This outline of softwood propagation shows that the process is not difficult; more detailed descriptions of the process are available in books or on the Internet.

If you haven’t tried propagating a favored shrub from your garden or another’s garden, right now is a good opportunity to try this “real” gardening activity. Propagation is most satisfying when you could use several clones of a plant to develop your garden or to give to friends.

Planning a Garden Staircase

The many pleasures of gardening include having multiple projects going at any given time. The projects typically are at different stages of development, ranging from vague interest to almost done.

The projects also differ in duration and immediacy. Some are time-sensitive, e.g., removing weed before they set seed, or installing plants before the onset of winter rains, or pruning apple trees before bud break.

Other projects can be pursued at any time, whenever the mood strikes and enough planning has been accomplished.

One such project now waiting for my attention is the replacement of a short flight of wooden steps that have begun to deteriorate. These were created some time back by the simple process of installing railroad ties on a slope. The wooden pieces we call “railroad ties” are not actual ties, which I believe are soaked in creosote and not really good for gardens. They are instead 6” x 6” lumber that is 36” or 48” long.

The slope at issue is neither long nor steep. I pulled a cord from the top of the slope, used string level to adjust the height of the cord above the bottom of the slope, and measured the drop at twenty-four inches. By the way, I used a non-stretchy cord (Mason’s twine) to minimize sagging along the length of the run.

Once the height of the stairway has been determined, the next decision concerns the rise of the steps and the depth of the treads. These measurements should relate to each other and should be consistent throughout the stairway (even a short one).

Garden steps might use basic dimensions: a rise of 5 1/2 to 7 inches and a tread of 12 to 18 inches. Or they might have a shorter rise and a longer tread to provide a slower walk up the slope. For a stairway that would be a comfortable walk for most people, the tread plus twice the height of the riser should equal 26 or 27 inches: Tread + (2 × Riser) = 26 or 27.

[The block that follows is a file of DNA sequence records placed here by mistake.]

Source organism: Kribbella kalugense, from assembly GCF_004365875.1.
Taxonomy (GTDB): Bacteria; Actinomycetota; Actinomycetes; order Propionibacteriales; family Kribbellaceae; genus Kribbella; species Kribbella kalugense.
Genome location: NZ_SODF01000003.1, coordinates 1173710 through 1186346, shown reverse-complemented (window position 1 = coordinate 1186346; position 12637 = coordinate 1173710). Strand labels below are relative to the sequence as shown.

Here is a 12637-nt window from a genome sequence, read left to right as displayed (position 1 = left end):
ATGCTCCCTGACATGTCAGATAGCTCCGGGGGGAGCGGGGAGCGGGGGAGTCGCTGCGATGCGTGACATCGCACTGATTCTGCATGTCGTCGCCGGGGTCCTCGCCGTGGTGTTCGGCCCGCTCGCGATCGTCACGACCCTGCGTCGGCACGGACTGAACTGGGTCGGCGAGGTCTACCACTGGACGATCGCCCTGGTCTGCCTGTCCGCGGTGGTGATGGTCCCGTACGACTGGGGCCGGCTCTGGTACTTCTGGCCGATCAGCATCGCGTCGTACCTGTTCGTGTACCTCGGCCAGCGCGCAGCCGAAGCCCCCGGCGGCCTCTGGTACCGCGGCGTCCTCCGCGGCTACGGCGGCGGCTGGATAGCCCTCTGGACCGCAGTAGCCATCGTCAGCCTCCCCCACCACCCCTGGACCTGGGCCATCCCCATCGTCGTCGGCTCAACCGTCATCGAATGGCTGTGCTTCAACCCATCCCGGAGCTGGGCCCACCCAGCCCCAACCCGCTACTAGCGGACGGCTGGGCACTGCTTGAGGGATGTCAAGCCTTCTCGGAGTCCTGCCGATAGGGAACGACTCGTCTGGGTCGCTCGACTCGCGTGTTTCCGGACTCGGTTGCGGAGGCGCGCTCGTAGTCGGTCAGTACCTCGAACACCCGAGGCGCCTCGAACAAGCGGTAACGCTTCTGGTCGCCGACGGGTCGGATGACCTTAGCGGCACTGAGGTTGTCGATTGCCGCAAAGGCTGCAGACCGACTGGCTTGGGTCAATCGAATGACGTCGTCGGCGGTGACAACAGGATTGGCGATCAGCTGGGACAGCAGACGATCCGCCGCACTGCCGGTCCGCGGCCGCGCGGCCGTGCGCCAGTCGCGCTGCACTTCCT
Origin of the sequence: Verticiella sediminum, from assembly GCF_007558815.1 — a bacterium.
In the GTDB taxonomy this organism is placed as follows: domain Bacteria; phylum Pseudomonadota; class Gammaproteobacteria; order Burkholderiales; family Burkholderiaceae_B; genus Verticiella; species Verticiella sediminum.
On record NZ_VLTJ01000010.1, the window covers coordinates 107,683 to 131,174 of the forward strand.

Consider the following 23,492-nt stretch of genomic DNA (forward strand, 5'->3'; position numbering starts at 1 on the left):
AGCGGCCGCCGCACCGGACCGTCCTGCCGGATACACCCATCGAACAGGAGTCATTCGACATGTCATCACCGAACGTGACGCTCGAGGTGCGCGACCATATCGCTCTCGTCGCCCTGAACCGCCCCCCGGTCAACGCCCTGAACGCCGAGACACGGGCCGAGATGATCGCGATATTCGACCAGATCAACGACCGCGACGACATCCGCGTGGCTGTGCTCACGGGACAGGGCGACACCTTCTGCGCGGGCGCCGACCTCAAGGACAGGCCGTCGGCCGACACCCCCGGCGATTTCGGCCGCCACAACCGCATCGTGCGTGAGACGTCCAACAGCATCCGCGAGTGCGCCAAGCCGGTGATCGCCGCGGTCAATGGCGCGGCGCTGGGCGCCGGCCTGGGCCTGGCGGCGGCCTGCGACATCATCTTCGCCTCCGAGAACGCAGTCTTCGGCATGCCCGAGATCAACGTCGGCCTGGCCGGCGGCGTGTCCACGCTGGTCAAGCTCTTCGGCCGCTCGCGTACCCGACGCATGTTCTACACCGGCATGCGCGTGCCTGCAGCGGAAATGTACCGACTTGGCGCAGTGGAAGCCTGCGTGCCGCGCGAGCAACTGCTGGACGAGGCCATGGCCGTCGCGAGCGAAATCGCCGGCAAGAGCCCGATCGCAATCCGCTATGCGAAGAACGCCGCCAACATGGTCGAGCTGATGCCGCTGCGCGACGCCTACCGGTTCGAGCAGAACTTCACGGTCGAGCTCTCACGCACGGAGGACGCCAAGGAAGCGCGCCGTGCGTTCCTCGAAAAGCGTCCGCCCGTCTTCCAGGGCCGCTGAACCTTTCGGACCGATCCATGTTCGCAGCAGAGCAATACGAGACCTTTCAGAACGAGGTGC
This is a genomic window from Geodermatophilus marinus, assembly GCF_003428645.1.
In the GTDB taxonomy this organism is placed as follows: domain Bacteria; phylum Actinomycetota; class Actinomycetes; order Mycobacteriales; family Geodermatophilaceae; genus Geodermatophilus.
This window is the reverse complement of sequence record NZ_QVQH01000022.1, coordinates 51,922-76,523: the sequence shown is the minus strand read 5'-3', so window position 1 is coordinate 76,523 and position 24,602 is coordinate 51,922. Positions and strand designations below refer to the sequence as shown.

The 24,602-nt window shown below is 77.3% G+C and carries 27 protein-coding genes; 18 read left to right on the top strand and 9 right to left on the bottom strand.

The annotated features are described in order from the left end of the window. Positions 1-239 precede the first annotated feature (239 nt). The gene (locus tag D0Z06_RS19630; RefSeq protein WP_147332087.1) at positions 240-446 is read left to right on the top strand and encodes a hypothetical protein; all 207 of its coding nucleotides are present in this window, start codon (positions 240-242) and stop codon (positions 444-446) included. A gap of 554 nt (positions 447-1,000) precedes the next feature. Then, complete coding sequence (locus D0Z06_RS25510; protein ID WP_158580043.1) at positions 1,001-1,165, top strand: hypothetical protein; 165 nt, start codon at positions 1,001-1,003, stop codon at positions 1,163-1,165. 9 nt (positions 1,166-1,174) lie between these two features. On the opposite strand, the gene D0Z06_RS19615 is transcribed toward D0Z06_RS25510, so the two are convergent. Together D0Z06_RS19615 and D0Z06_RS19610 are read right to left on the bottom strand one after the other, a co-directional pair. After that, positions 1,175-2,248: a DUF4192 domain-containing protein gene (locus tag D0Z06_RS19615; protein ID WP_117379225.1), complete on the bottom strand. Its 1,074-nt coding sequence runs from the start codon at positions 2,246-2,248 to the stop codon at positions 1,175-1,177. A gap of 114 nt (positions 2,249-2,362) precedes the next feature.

For a chart of several suitable combinations of tread and riser, visit

My stairway project needs to elevate walkers just two feet over a distance of roughly ten feet, so I could use 4” risers with 18” treads. This would require six steps and risers, extending over a nine feet horizontal distance. I would level the lower part of the path beyond the nine-foot distance.

There would be a slight curve to this stairway, so I will keep the centerline of the treads to a consistent 18 inches.

The next phase of this project is to select the material for the steps. There are countless options, including cut stone, natural stone, cast concrete, salvaged concrete (“urbanite”), wood, and perhaps others. For design ideas and exemplary uses of various materials, visit and search for “garden steps.”

California Redwood (Sequoia sempervirens) lasts well when planted in soil, and is a good choice for garden steps. (Other rot-resistant woods include black locust (Robinia pseudoacacia), teak (Tectona grandis), ipe (Tabebuia spp), and bald cypress (Taxodium distichum), but these are more expensive materials for steps.)

Stone steps would be nice but might require more cost and more labor.

Labeling GE Foods —A Slow Process

Legislating can be a long, slow process.

Almost a year ago, Congress approved legislation that established a national standard for labeling foods that contain genetically engineered (GE) ingredients. This legislation was a compromise between the vast majority of consumers who wanted to know what is in their food, and the food industry that was concerned that labeling GE ingredients would reduce sales of such foods.

The compromise language limited the legislation to “bioengineered” foods, preempted state laws on the subject, and permitted food manufacturers to use various forms of labels: text, symbol or electronic or digital link.

The legislation allowed two years for writing regulations to implement these standards, which are to become effective at the end of July of 2018.

The U.S. Department of Agriculture’s Agricultural Marketing Service, which is developing those regulations, recently invited comments on 30 questions related to the standards and indicated that the USDA would use input on those questions in drafting proposed rules.

The 30 questions are available online at the Agricultural Marketing Service website.

Once drafted, the proposed rules themselves would be submitted for public comments.